Grace's Guide is the leading source of historical information on industry and manufacturing in Britain. This web publication contains 136,096 pages of information and 218,912 images on early companies, their products and the people who designed and built them.
Joseph Ludwig Franz Ressel (Czech: Josef Ludvík František Ressel), 29 June 1793 – 9 October 1857, was an inventor of Czech-German descent, who designed one of the first working ship's propellers.
Ressel was born in Chrudim, Bohemia, then part of the Holy Roman Empire ruled by the Habsburg Monarchy, which became part of the Austrian Empire, and is now in the Czech Republic. His father Anton Herrmann Ressel was a native German speaker, and his mother Marie Anna Konvičková was a native Czech speaker.
He worked for the Austrian government as a forester, securing a supply of quality wood for the Navy. He worked in Landstrass (Kostanjevica on the Krka river in Carniola in modern-day Slovenia), where he tested his ship propellers for the first time. In 1821 he was transferred to Trieste, where his tests were successful. He was awarded a propeller patent in 1827. By 1829 he had modified the steam-powered boat Civetta by 1829 and tested it in the Trieste harbour at six knots before a steam pipe explosion occurred.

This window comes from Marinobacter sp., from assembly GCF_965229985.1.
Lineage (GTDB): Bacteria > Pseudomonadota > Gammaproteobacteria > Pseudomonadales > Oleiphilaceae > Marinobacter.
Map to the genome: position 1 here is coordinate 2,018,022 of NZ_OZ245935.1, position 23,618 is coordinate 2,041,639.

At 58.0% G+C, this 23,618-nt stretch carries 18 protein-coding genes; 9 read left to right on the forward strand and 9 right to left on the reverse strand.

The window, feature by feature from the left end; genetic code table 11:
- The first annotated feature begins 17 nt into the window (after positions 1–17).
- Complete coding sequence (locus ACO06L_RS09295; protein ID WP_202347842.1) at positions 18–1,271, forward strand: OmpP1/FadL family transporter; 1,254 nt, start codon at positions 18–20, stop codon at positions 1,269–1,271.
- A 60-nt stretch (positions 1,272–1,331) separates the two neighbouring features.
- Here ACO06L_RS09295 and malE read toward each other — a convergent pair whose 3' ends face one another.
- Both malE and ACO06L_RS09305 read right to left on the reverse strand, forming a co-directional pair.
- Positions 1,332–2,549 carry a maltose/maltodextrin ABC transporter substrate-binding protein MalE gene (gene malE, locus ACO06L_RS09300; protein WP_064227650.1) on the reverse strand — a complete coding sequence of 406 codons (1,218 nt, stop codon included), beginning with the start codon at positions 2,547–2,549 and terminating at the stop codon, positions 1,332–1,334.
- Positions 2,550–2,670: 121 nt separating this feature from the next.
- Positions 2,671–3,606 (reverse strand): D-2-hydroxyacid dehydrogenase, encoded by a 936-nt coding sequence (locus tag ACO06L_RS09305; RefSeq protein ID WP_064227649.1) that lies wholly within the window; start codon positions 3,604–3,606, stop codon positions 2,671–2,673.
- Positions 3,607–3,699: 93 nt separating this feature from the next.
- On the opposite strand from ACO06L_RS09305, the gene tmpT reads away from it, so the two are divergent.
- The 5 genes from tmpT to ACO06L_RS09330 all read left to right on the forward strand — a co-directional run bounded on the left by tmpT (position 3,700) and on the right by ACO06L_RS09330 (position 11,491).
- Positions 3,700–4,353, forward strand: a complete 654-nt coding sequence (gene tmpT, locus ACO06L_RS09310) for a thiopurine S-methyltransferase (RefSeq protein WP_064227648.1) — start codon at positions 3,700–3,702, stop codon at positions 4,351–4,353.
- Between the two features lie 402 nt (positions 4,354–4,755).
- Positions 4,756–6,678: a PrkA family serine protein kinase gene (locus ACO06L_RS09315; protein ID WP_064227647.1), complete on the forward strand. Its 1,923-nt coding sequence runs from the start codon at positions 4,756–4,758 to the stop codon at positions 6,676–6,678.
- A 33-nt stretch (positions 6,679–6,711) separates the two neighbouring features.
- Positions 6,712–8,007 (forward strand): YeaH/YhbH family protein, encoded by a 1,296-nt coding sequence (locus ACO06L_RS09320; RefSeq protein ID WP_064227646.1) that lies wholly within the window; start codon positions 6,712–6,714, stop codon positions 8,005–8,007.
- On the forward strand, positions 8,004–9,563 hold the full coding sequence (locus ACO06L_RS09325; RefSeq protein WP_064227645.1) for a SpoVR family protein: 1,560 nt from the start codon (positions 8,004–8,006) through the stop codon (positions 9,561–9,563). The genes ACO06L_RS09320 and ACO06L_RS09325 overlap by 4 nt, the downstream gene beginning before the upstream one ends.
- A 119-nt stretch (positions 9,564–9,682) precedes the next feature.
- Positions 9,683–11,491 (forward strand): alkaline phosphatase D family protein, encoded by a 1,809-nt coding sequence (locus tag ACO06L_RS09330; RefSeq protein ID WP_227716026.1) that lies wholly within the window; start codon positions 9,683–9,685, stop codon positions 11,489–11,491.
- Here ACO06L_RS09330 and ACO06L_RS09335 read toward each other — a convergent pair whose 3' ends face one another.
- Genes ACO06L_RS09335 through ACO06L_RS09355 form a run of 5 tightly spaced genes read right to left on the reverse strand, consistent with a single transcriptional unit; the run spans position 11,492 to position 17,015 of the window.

Many names have been linked to the introduction of screw propulsion. In 1803, the French organ builder Charles Dallery is said to have propelled a boat by a steam-driven propeller, followed in 1804 by the American Col. John Stevens. Various others experimented with screws, including Francis Pettit Smith who in 1836 tested a screw propeller similar to Ressel's. Smith then devoted many years to the development of screw propulsion, leading to its acceptance by the Royal Navy and Merchant Navy.
He died in Laibach (Ljubljana, capital of present day Slovenia).
The above information is partly condensed from the Wikipedia entry.